Whether this park is worth a visit or not is quite debatable as well. Despite its name, the grotto is actually devoid of any fish. It does have empty display cases which can stimulate one’s mind that there were fish there before, nonetheless.
The area surrounded the grotto can be walked around in. It’s particularly enjoyable when various flea markets or festival celebrations pop up as the entire space becomes lively.
The grotto itself isn’t impressive, but the little garden tucked in Zamalek, is often quiet and peaceful enough to provide a respite from the city’s hustle and bustle.
Proposed time of visit: summer flea markets, during festivals or during the weekend.
4. AL HORREYA GARDEN
One of the easily overlooked gardens of Cairo is this little green space tucked off Gezira Square in Zamalek.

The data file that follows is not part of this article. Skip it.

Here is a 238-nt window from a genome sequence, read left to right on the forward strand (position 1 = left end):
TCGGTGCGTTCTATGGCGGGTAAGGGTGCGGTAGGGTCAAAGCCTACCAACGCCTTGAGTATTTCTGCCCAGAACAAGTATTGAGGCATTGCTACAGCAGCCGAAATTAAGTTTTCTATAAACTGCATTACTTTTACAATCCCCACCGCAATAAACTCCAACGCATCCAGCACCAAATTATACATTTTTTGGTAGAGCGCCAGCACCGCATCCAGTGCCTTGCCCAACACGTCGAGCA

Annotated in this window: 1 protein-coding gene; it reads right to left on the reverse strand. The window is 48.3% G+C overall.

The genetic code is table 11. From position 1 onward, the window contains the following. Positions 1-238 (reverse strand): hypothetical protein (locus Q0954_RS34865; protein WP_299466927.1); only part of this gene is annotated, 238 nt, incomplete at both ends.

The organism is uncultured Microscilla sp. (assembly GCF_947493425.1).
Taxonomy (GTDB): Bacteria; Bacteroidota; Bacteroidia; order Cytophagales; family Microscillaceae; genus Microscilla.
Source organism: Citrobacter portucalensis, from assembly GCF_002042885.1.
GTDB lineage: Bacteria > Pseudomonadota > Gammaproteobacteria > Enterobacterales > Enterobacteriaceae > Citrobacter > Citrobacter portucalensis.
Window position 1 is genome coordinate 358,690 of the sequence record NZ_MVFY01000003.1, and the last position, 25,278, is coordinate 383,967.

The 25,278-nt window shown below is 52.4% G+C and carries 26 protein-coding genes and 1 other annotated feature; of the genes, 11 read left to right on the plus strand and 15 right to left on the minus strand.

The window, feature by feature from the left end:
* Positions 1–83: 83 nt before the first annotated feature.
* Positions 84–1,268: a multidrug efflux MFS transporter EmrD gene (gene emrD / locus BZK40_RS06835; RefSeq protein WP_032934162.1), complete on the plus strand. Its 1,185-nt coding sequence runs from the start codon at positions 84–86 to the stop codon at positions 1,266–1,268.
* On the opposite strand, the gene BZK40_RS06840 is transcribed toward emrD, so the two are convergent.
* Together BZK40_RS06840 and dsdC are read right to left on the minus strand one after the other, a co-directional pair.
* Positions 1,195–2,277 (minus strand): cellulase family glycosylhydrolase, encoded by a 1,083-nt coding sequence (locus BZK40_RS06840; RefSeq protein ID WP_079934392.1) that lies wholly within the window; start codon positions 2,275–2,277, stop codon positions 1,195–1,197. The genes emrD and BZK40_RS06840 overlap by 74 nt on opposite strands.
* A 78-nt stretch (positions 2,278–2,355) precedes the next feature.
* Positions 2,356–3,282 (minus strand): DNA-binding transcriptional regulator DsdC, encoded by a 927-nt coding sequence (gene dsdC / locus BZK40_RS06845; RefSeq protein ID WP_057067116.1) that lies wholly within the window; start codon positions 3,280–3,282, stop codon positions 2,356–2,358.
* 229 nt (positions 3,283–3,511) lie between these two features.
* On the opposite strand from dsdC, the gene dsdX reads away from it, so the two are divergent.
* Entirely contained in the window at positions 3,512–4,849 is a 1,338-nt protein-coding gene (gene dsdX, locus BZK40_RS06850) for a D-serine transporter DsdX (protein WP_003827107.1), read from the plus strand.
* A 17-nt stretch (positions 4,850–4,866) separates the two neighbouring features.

It is a peaceful garden replete with eleven grand statues of significant figures which gives the experience a didactic result. Most of these statues were given by Latin American countries.
The space can be walked in and is usually devoid of activities. It does, however, sometimes hold events meant at cementing the relationship between Egypt and Latin America.
Many locals also know the garden as ‘Mahmoud Mukhtar Park’ as it once was connected to the museum holding the works of famed Egyptian sculptor Mahmoud Mukhtar. The museum was later separated, with both spaces becoming separate in 1991.
Proposed time of visit: anytime of the year but possible spring and fall more.
5. ORMAN GARDEN
Orman garden’s location is not particularly enticing as it is located in a crowded area near Ain Shams university. Nonetheless, during its spring and fall plant exhibitions, the place bursts with life and colors.
Various vendors set up shop in the entire garden space where it’s hard to exit without purchasing an item.
The downside of these exhibits is the fact that pets are also sold there, and it is not in the best conditions.
6. THE JAPANAESE BOTANICAL GARDEN
Cairo’s almost mythical Japanese Botanical Garden does exist but it does not live up to the high-expectations and standards of botanical gardens worldwide.